With luck, your hearers won’t reflect on the fact that they all implicitly trust in history-books written centuries, or even millennia after the events. With a lot of luck, they won’t point out that you yourself live a full two millennia after the gospel events, and that (even if true) fifty or sixty years is much closer than two thousand.
Fifth, claim to be using "the scientific method." Actually, it doesn’t much matter what method you employ; people are not too analytical these days. Dust off the radical whimsies of nineteenth-century Tübingen, or the fantasies of Rudolph Bultmann. Shred logic to confetti. Who thinks rationally or logically today, especially about religion? You can recycle negatively-biased methods and arguments that have already been answered decisively, dozens of times, in print, for decades — as the perpetrators of the Jesus Seminar and the book The Five Gospels just did! It doesn’t matter. Simply intone, reverently, "Science...science...science," tap your diploma meaningfully, and hope for the best.
Sixth, nuke all those nasty things Jesus said. Clear your throat and announce that He never claimed, "I am the way, the truth, and the life; no one comes to the Father except through Me" (John 14:6). Proclaim that Jesus never invited anyone to "come to Me, all who labor and are heavily-burdened, and I will give you rest" (Matthew 11:26). Use a little verbal "white-out" on Jesus’ predictions that He would give His soul as a ransom-price for many (Mark 10:45), that He would be crucified and buried, and would rise again on the third day (Luke 9:22), and that He would physically return to set up His kingdom on earth (Matthew 24 — 25). Declare that Jesus never really said that the one who rejects Him as God incarnate will perish in his sins (John 8:24).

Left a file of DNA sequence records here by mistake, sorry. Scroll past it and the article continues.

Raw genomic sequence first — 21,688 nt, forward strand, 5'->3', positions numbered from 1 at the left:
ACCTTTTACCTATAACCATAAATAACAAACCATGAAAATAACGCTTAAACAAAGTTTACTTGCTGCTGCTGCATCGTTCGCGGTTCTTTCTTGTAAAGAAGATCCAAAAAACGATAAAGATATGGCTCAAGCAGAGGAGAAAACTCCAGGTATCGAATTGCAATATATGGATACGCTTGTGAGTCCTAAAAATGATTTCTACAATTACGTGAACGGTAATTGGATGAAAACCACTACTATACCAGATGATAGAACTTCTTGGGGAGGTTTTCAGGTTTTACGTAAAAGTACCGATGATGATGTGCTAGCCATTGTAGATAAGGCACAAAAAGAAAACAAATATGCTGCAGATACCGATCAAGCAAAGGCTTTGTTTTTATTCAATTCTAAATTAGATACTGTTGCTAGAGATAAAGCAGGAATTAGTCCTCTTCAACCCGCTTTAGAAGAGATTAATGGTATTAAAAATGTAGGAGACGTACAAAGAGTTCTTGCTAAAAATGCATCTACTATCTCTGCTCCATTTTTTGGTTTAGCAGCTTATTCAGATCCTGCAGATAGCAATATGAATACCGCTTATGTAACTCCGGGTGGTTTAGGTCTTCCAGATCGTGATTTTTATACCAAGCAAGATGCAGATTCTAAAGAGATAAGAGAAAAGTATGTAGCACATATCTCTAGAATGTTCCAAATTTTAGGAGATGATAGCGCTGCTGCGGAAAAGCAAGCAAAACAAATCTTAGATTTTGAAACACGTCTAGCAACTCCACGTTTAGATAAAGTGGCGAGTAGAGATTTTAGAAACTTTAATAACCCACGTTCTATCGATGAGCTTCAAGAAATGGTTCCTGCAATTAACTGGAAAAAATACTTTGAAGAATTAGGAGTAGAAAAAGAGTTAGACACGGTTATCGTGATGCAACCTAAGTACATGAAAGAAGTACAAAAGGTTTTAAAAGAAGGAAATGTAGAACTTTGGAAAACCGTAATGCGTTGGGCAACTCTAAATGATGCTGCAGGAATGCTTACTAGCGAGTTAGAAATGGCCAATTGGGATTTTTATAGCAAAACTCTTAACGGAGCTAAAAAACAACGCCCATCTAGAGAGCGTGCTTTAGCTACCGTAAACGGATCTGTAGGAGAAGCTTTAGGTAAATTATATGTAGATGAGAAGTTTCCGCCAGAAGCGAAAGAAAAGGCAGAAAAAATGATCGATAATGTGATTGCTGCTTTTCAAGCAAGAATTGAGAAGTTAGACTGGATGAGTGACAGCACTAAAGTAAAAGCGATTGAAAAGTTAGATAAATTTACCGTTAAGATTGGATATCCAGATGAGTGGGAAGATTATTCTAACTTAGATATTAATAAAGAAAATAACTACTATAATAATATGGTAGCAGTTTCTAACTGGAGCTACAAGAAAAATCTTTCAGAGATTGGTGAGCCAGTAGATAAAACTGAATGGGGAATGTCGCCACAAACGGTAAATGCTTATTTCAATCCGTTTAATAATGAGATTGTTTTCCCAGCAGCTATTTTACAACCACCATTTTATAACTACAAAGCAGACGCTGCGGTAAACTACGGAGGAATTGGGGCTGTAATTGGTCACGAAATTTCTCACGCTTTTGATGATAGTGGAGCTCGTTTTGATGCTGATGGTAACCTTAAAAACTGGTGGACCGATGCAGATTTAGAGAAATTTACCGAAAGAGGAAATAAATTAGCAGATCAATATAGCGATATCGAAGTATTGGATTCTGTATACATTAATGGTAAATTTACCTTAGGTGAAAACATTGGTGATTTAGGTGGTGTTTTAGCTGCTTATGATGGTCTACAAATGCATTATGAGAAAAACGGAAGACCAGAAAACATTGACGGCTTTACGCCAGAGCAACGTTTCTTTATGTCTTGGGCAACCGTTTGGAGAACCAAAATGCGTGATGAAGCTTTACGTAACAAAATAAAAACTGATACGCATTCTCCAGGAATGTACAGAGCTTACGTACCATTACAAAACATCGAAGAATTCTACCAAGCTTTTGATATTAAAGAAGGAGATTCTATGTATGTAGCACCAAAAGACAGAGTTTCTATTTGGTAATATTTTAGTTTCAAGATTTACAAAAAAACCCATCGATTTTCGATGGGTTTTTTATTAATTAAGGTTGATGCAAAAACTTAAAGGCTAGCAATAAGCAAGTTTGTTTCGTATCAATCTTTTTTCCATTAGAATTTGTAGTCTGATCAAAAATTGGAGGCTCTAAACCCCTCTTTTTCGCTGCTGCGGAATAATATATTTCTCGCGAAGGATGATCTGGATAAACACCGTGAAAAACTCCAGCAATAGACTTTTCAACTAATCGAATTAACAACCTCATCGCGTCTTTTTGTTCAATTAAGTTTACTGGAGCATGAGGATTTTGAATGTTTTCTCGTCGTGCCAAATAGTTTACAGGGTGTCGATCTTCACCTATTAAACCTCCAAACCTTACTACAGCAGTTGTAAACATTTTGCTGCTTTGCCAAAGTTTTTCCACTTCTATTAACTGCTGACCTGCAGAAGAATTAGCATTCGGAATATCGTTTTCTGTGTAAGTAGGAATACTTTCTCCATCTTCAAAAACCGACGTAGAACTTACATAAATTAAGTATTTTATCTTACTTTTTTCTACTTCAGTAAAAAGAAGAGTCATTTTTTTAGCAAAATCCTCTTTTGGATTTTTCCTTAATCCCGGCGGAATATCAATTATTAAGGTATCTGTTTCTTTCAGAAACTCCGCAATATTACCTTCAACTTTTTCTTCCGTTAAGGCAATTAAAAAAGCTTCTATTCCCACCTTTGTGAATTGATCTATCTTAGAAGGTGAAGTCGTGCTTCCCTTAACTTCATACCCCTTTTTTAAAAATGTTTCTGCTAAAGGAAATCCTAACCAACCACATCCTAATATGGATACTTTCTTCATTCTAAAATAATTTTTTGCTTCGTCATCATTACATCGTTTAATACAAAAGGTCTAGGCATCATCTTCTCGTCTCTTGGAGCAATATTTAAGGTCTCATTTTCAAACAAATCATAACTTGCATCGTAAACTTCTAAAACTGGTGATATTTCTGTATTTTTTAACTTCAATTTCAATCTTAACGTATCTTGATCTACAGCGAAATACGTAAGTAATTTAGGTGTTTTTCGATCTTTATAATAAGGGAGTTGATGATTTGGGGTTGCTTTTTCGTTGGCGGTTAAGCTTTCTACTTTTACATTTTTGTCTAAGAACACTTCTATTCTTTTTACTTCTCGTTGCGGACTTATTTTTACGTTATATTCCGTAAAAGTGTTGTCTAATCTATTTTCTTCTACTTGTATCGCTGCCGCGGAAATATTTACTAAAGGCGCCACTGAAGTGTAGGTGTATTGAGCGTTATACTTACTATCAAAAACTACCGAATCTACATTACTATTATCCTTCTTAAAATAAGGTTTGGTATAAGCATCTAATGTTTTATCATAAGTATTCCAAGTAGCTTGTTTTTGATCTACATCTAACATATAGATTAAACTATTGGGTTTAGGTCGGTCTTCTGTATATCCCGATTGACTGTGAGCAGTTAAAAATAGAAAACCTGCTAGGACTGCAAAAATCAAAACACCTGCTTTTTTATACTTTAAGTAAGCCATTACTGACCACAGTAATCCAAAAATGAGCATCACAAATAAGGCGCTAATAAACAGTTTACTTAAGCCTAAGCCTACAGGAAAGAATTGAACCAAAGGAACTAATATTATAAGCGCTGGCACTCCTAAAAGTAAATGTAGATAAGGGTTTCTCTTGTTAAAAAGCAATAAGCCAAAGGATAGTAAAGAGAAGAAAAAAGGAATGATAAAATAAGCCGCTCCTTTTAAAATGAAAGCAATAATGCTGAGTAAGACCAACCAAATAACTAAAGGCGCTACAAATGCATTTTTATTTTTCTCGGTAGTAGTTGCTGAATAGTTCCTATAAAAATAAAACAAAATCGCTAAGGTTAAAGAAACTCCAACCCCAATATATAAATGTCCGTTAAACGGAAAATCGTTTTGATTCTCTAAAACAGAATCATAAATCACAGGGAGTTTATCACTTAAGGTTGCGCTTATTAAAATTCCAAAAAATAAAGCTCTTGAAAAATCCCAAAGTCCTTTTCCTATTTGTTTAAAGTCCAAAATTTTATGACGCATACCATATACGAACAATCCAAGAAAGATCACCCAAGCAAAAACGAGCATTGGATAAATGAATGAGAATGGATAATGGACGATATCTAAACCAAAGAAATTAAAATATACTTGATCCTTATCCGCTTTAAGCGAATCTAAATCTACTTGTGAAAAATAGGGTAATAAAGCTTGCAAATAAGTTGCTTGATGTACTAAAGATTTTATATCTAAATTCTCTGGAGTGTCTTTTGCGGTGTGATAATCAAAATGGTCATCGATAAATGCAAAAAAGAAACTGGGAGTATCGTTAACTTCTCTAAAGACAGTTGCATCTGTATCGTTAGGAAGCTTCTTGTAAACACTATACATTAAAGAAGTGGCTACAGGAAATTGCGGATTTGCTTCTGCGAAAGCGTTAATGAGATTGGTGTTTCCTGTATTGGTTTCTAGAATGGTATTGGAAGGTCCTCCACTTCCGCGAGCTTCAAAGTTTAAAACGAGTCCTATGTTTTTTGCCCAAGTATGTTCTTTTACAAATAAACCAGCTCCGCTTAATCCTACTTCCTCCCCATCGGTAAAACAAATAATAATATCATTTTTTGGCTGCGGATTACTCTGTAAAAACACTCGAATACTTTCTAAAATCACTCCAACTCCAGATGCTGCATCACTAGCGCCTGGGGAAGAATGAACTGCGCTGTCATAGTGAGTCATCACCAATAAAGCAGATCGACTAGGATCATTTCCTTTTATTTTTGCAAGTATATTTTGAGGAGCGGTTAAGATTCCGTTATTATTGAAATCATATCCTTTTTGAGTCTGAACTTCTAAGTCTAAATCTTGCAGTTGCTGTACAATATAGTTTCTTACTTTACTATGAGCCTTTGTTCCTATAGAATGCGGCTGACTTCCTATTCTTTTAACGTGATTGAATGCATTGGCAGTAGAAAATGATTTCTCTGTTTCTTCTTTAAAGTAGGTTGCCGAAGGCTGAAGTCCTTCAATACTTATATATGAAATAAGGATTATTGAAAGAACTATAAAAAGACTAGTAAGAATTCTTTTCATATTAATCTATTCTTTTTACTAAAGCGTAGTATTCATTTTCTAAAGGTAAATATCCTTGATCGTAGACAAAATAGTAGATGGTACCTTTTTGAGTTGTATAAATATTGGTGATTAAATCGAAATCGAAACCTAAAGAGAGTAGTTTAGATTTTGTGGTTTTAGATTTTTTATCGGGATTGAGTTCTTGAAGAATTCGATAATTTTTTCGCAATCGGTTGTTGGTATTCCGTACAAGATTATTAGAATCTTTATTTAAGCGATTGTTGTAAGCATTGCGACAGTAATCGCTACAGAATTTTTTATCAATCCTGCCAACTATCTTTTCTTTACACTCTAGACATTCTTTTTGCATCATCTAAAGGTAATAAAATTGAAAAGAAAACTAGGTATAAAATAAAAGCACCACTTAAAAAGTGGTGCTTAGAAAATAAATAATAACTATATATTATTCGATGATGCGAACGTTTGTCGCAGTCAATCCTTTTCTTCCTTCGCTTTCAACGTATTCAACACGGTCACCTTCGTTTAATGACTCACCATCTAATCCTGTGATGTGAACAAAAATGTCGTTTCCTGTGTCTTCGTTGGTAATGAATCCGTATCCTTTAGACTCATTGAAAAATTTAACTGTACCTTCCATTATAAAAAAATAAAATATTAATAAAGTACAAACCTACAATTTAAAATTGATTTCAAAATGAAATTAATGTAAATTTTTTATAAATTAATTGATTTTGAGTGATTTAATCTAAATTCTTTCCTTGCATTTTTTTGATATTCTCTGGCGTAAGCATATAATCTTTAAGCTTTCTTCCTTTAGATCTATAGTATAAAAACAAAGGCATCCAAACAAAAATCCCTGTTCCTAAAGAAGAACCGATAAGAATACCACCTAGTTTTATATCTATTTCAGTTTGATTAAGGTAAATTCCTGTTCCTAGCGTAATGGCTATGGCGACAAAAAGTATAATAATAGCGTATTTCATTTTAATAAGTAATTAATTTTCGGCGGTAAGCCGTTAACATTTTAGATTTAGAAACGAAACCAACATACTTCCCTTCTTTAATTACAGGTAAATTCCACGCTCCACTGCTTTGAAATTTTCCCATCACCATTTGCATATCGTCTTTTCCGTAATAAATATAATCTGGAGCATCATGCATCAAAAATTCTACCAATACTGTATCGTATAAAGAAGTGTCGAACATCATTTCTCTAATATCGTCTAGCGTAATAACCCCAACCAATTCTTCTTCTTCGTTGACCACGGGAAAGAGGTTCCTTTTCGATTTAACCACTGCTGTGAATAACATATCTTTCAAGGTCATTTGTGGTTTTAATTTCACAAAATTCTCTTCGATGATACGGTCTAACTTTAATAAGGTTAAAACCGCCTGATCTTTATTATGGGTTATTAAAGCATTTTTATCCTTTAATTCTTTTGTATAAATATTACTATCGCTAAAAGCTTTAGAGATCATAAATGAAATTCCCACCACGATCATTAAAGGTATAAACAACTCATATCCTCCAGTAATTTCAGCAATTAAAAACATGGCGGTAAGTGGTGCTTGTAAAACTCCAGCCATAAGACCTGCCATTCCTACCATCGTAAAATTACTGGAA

You see, this way you have taken that frightening, still-living character who treads through the Gospels, and whittled Him down to something much more bite-sized. Trash the facts, and you can make Jesus into whatever you want Him to be! "Discover" that He was really an environmentalist, and declare that He only made lovely little remarks about lilies, fig trees, and grape vines. "Learn" that Jesus was a social activist, and retain only the sections about poor people. Folks will love you for it! Publishers will actually print your notions! Without any icky facts in your way, you can play with Jesus like a lump of clay!
Isn’t that nifty? Think of it: when Jesus’ contemporaries wanted Him out of the way two millennia ago, they had to have Him actually put to death. (That worked out poorly, however, since He apparently did not coöperate by staying dead.) It’s so much less messy, now!
All we have to do today is snag a degree, and write a book.
[NOTE: written as an article for a daily newspaper, skewering "the Jesus Seminar," its pompous pronouncements, and its book The Five Gospels, by means of parody.]
Copyright © 1997 by Daniel J. Phillips; All Rights Reserved